Want more advice for working with clients in the studio? Check out “18 Tips for Running a Great Recording Session.”
7. Anytime You Make a Decision in Mastering
The first time I walked into a mastering studio, I had the honor of watching Fred Kevorkian work on two tracks I had mixed. I learned a lot that day, but in retrospect, the biggest lesson came at the end of the session, when he pulled out a sheet of paper, read off what he had changed and where, and handed it to me for my notes.
Years later, I now know why taking such stellar notes during the mastering process is necessary: all sorts of things can happen as time accumulates. A client might come to you for a remaster on a “clean version” if the explicit song gained some traction—in this case, recall would be necessary. Likewise, you might begin a project that, for whatever reason, goes on forever, to the point that a colleague has to take over while you're out of town or on another gig. It's not unheard of—it happened on a jazz record I mixed. When something like this occurs, handing your notes over to a colleague will help bolster congruity between practitioners.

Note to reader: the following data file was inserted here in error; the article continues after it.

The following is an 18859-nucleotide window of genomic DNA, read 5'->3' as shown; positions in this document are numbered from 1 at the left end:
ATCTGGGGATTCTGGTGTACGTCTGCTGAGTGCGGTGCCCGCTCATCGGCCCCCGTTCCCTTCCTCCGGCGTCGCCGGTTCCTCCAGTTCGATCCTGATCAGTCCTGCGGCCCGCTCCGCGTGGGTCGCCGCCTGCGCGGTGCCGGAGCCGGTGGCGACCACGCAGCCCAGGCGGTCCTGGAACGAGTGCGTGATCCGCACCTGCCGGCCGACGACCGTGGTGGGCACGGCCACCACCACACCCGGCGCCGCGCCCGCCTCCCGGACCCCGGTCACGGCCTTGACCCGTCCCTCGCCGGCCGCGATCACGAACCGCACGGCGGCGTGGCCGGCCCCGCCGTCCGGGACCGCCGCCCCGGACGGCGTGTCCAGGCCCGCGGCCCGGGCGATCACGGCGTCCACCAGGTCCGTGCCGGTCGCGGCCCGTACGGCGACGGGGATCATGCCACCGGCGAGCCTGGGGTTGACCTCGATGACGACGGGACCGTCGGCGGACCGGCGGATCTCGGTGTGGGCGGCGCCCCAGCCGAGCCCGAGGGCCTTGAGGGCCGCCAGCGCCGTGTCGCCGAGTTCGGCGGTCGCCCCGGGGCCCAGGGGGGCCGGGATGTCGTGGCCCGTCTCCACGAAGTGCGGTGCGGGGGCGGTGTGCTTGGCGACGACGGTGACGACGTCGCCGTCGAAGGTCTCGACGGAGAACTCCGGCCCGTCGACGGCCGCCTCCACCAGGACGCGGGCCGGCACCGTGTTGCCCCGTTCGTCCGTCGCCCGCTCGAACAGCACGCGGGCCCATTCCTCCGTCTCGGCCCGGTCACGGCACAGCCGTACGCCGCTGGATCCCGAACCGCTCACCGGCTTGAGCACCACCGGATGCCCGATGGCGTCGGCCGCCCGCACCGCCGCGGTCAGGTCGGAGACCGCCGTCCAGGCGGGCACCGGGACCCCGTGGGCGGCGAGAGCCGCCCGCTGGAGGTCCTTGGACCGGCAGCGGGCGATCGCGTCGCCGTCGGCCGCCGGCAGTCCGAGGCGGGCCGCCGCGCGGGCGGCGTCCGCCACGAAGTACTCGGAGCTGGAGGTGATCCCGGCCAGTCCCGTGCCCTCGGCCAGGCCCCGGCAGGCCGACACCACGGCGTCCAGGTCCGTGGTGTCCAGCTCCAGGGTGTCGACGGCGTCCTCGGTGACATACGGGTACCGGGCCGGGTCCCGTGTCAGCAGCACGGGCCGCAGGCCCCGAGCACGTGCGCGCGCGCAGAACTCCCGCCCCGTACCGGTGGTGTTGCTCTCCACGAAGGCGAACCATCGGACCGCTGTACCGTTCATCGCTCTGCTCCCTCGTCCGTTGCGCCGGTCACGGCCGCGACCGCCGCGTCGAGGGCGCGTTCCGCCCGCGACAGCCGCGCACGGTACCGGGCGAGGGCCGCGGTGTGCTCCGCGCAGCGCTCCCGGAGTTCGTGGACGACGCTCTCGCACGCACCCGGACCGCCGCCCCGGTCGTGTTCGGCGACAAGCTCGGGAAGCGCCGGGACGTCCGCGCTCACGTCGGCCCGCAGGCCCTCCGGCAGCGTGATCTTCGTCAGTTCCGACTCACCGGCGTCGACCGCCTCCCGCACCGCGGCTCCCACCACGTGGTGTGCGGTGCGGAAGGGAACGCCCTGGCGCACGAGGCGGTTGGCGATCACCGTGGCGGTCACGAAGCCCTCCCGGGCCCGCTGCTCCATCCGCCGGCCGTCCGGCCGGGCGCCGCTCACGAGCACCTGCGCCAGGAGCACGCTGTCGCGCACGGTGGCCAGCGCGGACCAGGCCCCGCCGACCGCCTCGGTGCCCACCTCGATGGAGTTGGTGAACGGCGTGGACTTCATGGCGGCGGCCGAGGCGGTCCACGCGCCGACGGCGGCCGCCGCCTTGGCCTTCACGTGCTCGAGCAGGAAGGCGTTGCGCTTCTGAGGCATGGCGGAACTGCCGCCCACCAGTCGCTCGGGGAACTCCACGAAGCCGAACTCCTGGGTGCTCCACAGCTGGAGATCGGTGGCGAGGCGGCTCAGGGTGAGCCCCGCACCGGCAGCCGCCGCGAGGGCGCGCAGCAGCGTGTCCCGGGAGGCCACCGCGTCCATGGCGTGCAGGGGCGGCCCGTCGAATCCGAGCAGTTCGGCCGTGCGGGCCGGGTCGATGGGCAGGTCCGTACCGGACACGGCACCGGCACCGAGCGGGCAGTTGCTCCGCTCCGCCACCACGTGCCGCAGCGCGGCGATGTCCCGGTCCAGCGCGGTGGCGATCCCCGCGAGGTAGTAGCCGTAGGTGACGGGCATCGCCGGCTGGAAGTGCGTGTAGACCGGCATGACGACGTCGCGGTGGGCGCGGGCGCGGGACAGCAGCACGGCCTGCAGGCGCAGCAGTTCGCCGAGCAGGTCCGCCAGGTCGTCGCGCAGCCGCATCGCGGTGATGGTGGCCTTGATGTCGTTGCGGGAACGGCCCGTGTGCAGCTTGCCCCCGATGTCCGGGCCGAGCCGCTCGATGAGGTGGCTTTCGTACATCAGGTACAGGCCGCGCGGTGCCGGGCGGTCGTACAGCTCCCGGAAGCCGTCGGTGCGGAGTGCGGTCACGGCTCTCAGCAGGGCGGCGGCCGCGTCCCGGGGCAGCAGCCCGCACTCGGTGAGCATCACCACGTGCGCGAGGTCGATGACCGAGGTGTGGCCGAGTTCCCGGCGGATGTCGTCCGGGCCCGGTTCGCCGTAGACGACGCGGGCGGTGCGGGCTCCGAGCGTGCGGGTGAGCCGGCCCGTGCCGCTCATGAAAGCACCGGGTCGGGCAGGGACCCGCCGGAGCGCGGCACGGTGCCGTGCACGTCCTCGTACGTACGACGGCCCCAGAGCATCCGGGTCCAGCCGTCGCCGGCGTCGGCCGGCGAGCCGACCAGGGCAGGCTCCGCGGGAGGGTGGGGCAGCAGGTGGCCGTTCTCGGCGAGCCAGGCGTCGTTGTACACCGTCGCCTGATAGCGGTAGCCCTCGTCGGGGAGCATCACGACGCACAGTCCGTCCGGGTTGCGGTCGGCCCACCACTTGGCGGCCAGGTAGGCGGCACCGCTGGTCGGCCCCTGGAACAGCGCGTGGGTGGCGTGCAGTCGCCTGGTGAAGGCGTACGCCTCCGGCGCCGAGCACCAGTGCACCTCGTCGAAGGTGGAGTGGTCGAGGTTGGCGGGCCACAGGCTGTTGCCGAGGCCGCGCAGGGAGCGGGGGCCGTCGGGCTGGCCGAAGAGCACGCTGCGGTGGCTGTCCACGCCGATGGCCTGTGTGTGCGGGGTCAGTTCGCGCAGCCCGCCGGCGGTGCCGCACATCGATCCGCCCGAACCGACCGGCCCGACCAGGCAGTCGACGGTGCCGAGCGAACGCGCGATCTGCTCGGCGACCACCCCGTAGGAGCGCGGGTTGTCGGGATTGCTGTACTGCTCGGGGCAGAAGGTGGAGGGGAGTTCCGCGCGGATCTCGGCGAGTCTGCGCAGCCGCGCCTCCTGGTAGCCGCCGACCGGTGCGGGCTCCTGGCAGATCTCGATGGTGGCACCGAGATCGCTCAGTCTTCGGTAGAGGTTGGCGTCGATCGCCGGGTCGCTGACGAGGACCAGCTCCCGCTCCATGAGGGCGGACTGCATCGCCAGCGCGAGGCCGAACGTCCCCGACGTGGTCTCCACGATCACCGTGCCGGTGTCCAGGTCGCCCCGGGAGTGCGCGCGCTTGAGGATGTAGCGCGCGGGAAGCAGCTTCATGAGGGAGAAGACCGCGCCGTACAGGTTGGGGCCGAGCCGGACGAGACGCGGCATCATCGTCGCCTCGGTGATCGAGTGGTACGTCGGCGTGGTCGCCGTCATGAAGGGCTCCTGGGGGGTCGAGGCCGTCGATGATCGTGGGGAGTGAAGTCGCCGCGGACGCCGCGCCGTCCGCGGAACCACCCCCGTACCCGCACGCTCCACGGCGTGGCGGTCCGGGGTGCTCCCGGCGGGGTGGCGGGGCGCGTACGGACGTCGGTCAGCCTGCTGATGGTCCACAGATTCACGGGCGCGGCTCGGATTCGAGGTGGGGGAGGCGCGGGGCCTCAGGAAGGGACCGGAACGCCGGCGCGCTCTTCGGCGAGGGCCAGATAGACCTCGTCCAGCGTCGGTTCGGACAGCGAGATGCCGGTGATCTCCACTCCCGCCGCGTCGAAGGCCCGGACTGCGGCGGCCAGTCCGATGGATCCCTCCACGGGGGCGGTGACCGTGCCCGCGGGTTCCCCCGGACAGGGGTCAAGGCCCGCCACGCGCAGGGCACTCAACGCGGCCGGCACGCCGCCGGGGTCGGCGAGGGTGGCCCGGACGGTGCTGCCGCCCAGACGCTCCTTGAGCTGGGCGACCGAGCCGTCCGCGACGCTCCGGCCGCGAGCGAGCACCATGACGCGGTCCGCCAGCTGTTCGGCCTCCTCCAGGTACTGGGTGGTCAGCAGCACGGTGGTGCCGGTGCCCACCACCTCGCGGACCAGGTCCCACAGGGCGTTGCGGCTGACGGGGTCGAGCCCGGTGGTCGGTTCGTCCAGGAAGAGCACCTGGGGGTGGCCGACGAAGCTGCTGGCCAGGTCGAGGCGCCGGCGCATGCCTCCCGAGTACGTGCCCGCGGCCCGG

If this sounds like recall, well, it is. So why are we mentioning it again? Because mastering is arguably more meticulous than mixing, as it is the last line of defense before the real-world. Thus, we must be even more painstaking with our notes in this context. Add to that a greater likelihood that someone besides yourself might see your notes, and you have a double incentive to be careful here.
8. Conducting Interviews